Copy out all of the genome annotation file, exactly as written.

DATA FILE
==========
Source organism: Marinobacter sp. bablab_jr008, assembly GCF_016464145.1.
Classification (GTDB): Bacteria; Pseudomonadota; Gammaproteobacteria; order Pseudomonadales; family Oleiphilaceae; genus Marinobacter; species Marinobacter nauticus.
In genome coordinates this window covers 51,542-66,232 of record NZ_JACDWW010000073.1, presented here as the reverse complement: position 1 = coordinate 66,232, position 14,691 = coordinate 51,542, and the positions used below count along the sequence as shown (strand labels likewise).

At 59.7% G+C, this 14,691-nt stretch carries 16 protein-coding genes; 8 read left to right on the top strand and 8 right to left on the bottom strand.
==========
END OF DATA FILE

Source organism: Marinobacter sp. bablab_jr008, assembly GCF_016464145.1.
Classification (GTDB): Bacteria; Pseudomonadota; Gammaproteobacteria; order Pseudomonadales; family Oleiphilaceae; genus Marinobacter; species Marinobacter nauticus.
In genome coordinates this window covers 51,542-66,232 of record NZ_JACDWW010000073.1, presented here as the reverse complement: position 1 = coordinate 66,232, position 14,691 = coordinate 51,542, and the positions used below count along the sequence as shown (strand labels likewise).

At 59.7% G+C, this 14,691-nt stretch carries 16 protein-coding genes; 8 read left to right on the top strand and 8 right to left on the bottom strand.